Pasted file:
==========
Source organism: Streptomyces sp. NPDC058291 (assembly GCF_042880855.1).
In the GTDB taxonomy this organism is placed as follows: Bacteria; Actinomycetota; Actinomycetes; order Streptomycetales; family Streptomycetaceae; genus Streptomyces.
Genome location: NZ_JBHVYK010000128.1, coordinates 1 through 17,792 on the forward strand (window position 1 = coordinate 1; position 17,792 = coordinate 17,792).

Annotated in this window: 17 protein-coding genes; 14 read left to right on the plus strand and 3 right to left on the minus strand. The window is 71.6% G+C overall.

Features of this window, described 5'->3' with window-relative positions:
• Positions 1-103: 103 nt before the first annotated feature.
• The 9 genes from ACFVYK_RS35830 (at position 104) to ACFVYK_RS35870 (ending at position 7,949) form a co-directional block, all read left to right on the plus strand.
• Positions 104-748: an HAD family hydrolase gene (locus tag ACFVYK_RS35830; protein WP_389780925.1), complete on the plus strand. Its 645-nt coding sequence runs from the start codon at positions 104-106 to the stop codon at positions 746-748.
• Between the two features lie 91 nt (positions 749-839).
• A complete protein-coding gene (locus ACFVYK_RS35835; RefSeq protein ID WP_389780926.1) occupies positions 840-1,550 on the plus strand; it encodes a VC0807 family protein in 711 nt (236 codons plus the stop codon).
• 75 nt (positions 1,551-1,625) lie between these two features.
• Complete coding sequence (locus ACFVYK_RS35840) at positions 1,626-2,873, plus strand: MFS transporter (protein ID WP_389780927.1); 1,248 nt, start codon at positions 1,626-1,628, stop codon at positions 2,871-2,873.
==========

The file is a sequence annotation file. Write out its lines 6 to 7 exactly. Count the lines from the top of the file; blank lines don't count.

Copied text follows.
• Positions 1-103: 103 nt before the first annotated feature.
• The 9 genes from ACFVYK_RS35830 (at position 104) to ACFVYK_RS35870 (ending at position 7,949) form a co-directional block, all read left to right on the plus strand.